As defined in the Civil Code and as applied to Section 3(6), paragraph 4 of the Carriage of Goods by Sea Act, “loss” contemplates merely a situation where no delivery at all was made by the shipper of the goods because the same had perished, gone out of commerce, or disappeared in such a way that their existence is unknown or they cannot be recovered.[4]

Conformably with this concept of what constitutes “loss” or “damage,” this Court held in another case[5] that the deterioration of goods due to delay in their transportation constitutes “loss” or “damage” within the meaning of §3(6), so that as suit was not brought within one year the action was barred:

Whatever damage or injury is suffered by the goods while in transit would result in loss or damage to either the shipper or the consignee. As long as it is claimed, therefore, as it is done here, that the losses or damages suffered by the shipper or consignee were due to the arrival of the goods in damaged or deteriorated condition, the action is still basically one for damage to the goods, and must be filed within the period of one year from delivery or receipt, under the above-quoted provision of the Carriage of Goods by Sea Act.[6]

But the Court allowed that —

There would be some merit in appellant’s insistence that the damages suffered by him as a result of the delay in the shipment of his cargo are not covered by the prescriptive provision of the Carriage of Goods by Sea Act above referred to, if such damages were due, not to the deterioration and decay of the goods while in transit, but to other causes independent of the condition of the cargo upon arrival, like a drop in their market value. . . .[7]

The rationale behind limiting the said definitions to such parameters is not hard to find or fathom. As this Court held in Ang:

Said one-year period of limitation is designed to meet the exigencies of maritime hazards. In a case where the goods shipped were neither lost nor damaged in transit but were, on the contrary, delivered in port to someone who claimed to be entitled thereto, the situation is different, and the special need for the short period of limitation in cases of loss or damage caused by maritime perils does not obtain.[8]

In the case at bar, there is neither deterioration nor disappearance nor destruction of goods caused by the carrier’s breach of contract. Whatever reduction there may have been in the value of the goods is not due to their deterioration or disappearance because they had been damaged in transit.

Petitioner contends:

Although we agree that there are places in the section (Article III) in which the phrase need have no broader meaning than loss or physical damage to the goods, we disagree with the conclusion that it must so be limited wherever it is used. We take it that the phrase has a uniform meaning, not merely in Section 3, but throughout the Act; and there are a number of places in which the restricted interpretation suggested would be inappropriate. For example Section 4(2) [Article IV(2) (sic) exempts exempts (sic) the carrier, the ship (sic), from liability “loss or damage” (sic) resulting from certain courses beyond their control.[9]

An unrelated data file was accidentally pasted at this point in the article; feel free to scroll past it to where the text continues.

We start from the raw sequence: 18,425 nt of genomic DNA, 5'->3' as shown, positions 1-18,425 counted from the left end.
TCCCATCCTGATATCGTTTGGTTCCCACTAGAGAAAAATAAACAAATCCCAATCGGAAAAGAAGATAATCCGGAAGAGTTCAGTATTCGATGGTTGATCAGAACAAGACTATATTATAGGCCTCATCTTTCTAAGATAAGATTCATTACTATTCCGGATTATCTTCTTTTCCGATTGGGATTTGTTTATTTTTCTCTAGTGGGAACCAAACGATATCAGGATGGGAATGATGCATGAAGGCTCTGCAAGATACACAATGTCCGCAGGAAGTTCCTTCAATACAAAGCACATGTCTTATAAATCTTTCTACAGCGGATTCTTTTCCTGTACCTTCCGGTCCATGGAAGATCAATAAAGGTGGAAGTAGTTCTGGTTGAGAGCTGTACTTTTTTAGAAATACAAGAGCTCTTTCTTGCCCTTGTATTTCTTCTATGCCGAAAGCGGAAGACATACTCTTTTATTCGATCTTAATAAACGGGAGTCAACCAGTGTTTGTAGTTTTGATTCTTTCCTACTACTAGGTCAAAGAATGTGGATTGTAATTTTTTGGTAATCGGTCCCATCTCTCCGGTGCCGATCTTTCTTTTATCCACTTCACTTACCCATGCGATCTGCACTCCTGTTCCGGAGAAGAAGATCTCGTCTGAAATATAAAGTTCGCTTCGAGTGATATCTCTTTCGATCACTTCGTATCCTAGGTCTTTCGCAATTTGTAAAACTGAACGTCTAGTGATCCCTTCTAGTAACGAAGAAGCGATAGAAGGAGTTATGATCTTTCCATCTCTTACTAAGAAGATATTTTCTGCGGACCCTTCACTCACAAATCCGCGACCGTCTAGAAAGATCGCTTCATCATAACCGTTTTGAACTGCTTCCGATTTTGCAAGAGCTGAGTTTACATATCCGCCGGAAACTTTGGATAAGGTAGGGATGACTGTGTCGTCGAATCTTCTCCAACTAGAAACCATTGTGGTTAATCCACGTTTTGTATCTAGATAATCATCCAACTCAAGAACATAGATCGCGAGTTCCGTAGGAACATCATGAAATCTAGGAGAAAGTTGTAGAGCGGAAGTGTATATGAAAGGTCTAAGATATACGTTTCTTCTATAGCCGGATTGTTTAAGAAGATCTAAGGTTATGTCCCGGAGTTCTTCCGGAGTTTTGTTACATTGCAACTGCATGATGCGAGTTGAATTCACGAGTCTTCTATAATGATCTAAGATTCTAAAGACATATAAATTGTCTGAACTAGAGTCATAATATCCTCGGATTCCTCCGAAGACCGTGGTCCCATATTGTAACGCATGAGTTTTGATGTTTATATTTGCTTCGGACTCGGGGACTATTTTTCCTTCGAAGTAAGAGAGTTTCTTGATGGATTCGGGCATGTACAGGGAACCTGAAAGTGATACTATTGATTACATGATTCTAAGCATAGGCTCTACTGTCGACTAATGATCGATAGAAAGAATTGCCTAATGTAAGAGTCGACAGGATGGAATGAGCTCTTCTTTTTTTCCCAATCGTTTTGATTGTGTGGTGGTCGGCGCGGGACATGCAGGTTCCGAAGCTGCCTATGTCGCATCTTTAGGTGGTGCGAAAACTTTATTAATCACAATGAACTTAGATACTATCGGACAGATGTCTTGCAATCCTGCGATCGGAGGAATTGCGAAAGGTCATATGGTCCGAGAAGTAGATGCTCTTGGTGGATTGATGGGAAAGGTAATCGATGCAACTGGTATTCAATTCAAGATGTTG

Indeed, what is in issue in this petition is not the liability of petitioner for its handling of goods as provided by §3(6) of the COGSA, but its liability under its contract of carriage with private respondent as covered by laws of more general application.

Precisely, the question before the trial court is not the particular sense of “damages” as it refers to the physical loss or damage of a shipper’s goods as specifically covered by §3(6) of COGSA but petitioner’s potential liability for the damages it has caused in the general sense and, as such, the matter is governed by the Civil Code, the Code of Commerce and COGSA, for the breach of its contract of carriage with private respondent.

We conclude by holding that as the suit below is not for “loss or damage” to goods contemplated in §3(6), the question of prescription of action is governed not by the COGSA but by Art. 1144 of the Civil Code which provides for a prescriptive period of ten years.

WHEREFORE, the decision of the Court of Appeals is AFFIRMED.


Regalado (Chairman), Melo, Puno and Martinez, JJ., concur.

[1] Per Justice Emeterio C. Cui and concurred in by Justices Consuelo Yñares-Santiago and Conchita Carpio-Morales.

[2] Rollo, pp. 20-24, 106 and 117

[3] 19 SCRA 123 (1967). Accord Ang v. American Steamship Agencies, Inc., 19 SCRA 631 (1967).

[4] Id. at 127.

[5] Tan Liao v. American President Lines, Ltd., 98 Phil. 203 (1956).

[6] Id. at 208.

[7] Id. at 210.

[8] Supra note 3 at 129.

[9] Rollo, p. 37, citing Ganada & Kindred, Marine Cargo Delays 21-22 (1990) (emphasis added).